• Increase tone, motility, peristalsis

  • relaxes sphincter muscles

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Cholinergic effects on the GU system:

  • increase ureter tone

  • contracts bladder

  • relaxes sphincter muscles

  • stimulates urination

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Cholinergic effects on the eye:

  • constricts pupils

  • increases accommodation

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Cholinergic effects on the lungs:

  • bronchial constriction

  • increases secretions

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Cholinergic effects on the glands:

  • increase salivation, perspiration and tears

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Cholinergic effects on the striated muscle:

  • increase neuromuscular transmission

  • maintain muscle strength and tone

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Action of Anti-Cholinergics:

  • inhibit acetylcholine action by occupying acetylcholine receptors

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Example of an anti-cholinergic drug:

  • Atropen (Atropine)

  • cant see, spit, or sh*t

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Anti-Cholinergic drug effects on the heart:

  • large doses increase HR

  • small doses decrease HR

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Anti-Cholinergic drug effects on the lungs:

  • bronchodilation

  • decreases secretion

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Anti-Cholinergic drug effects on the GI system:

  • relax smooth muscle tone

  • decreases motility and peristalsis

  • decreases secretions

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Anti-Cholinergic drug effects on the GU system:

  • relax detrusor muscle

  • increase sphincter constriction

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Anti-Cholinergic drug effects on the eyes:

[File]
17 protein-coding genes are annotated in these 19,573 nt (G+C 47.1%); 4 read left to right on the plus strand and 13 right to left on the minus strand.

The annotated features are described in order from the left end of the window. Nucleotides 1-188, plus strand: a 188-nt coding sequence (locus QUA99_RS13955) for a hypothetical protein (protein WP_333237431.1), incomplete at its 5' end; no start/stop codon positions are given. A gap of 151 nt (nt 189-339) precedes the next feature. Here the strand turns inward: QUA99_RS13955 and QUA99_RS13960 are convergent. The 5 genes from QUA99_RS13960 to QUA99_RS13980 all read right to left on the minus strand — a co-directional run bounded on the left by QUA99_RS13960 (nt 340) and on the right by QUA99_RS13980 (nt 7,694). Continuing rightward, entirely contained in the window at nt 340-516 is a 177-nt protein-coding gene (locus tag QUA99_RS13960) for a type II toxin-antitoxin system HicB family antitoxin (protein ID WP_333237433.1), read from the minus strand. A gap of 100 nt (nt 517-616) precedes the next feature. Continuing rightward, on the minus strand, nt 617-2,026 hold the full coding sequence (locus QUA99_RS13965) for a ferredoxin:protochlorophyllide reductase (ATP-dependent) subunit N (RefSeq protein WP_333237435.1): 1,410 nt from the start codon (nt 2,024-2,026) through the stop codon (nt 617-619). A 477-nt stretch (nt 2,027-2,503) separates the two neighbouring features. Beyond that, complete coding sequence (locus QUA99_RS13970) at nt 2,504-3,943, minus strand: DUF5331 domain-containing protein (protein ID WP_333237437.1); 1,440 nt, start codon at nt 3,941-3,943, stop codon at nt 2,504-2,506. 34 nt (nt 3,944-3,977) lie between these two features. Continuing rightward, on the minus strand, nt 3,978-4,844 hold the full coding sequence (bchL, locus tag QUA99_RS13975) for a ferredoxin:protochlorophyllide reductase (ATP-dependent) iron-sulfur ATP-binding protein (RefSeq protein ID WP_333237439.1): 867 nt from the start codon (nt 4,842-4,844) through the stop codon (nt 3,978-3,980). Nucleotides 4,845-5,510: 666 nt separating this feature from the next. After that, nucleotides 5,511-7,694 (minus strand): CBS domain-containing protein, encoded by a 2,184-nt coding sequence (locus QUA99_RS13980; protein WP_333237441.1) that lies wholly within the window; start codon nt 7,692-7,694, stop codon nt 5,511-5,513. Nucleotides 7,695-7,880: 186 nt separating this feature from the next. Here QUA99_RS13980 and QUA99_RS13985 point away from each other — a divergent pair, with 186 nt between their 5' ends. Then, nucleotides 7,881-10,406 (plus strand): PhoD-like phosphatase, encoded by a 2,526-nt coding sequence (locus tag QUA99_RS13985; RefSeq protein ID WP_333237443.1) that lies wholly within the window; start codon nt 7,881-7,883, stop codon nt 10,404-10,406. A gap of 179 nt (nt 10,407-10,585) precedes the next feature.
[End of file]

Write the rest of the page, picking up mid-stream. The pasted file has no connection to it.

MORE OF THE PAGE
• dilates pupils

  • decreases accommodation

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Anti-Cholinergic drug effects on the exocrine glands:

  • decreases salivation and perspiration

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Anti-Cholinergic drug effects on the CNS:

  • decreases tremors and rigidity of muscles

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ProAir HFA (Albuterol):

  • bronchodilator

  • nonacatecholamines

  • used for asthma

  • side effects include tremors and increased HR

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Anti-Parkinson-Anticholinergic Drugs:

  • Cogentin (benxotropine)

  • Artane (trihexyphenidyl HCl)

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Benxotropine and Trihexyphenidyl HCl:

  • these decrease involuntary movement, tremors, and muscle rigidity

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Side effects of Benzotropine and Trihexyphenidyl HCl:

  • dry mouth/skin

  • headache

  • blurred vision

  • photophobia

  • tachycardia

  • ocular hypertension

  • urinary retention

  • constipation

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NSAIDS first generation:

  • salicylates

  • perchlorobenzoic acid derivatives

  • propionic acid derivatives

  • fenamates

  • oxicams